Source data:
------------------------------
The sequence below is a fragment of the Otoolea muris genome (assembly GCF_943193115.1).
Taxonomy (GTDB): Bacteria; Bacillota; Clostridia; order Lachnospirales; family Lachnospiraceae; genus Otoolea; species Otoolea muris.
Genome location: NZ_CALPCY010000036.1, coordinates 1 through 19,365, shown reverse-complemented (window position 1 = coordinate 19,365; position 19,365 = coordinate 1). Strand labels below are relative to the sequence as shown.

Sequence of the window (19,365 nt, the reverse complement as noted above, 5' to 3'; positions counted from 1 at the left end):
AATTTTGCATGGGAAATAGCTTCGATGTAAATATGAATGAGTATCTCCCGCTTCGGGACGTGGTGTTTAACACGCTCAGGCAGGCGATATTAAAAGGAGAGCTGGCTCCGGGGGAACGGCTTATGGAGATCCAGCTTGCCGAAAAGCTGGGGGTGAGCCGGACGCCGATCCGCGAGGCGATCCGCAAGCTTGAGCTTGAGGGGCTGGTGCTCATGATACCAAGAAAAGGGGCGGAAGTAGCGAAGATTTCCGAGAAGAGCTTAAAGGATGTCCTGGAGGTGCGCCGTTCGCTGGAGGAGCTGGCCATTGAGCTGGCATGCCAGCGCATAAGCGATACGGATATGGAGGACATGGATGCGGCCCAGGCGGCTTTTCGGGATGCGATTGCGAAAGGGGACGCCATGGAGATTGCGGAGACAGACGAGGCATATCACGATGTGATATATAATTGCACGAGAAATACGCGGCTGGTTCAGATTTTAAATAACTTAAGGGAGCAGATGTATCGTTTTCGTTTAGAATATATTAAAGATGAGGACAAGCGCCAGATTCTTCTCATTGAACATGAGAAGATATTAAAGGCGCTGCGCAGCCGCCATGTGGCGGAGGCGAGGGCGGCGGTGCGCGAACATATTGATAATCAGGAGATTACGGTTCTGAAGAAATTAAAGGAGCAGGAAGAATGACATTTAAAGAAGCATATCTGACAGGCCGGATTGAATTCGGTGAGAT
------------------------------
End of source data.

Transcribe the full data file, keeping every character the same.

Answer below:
The sequence below is a fragment of the Otoolea muris genome (assembly GCF_943193115.1).
Taxonomy (GTDB): Bacteria; Bacillota; Clostridia; order Lachnospirales; family Lachnospiraceae; genus Otoolea; species Otoolea muris.
Genome location: NZ_CALPCY010000036.1, coordinates 1 through 19,365, shown reverse-complemented (window position 1 = coordinate 19,365; position 19,365 = coordinate 1). Strand labels below are relative to the sequence as shown.

Sequence of the window (19,365 nt, the reverse complement as noted above, 5' to 3'; positions counted from 1 at the left end):
AATTTTGCATGGGAAATAGCTTCGATGTAAATATGAATGAGTATCTCCCGCTTCGGGACGTGGTGTTTAACACGCTCAGGCAGGCGATATTAAAAGGAGAGCTGGCTCCGGGGGAACGGCTTATGGAGATCCAGCTTGCCGAAAAGCTGGGGGTGAGCCGGACGCCGATCCGCGAGGCGATCCGCAAGCTTGAGCTTGAGGGGCTGGTGCTCATGATACCAAGAAAAGGGGCGGAAGTAGCGAAGATTTCCGAGAAGAGCTTAAAGGATGTCCTGGAGGTGCGCCGTTCGCTGGAGGAGCTGGCCATTGAGCTGGCATGCCAGCGCATAAGCGATACGGATATGGAGGACATGGATGCGGCCCAGGCGGCTTTTCGGGATGCGATTGCGAAAGGGGACGCCATGGAGATTGCGGAGACAGACGAGGCATATCACGATGTGATATATAATTGCACGAGAAATACGCGGCTGGTTCAGATTTTAAATAACTTAAGGGAGCAGATGTATCGTTTTCGTTTAGAATATATTAAAGATGAGGACAAGCGCCAGATTCTTCTCATTGAACATGAGAAGATATTAAAGGCGCTGCGCAGCCGCCATGTGGCGGAGGCGAGGGCGGCGGTGCGCGAACATATTGATAATCAGGAGATTACGGTTCTGAAGAAATTAAAGGAGCAGGAAGAATGACATTTAAAGAAGCATATCTGACAGGCCGGATTGAATTCGGTGAGAT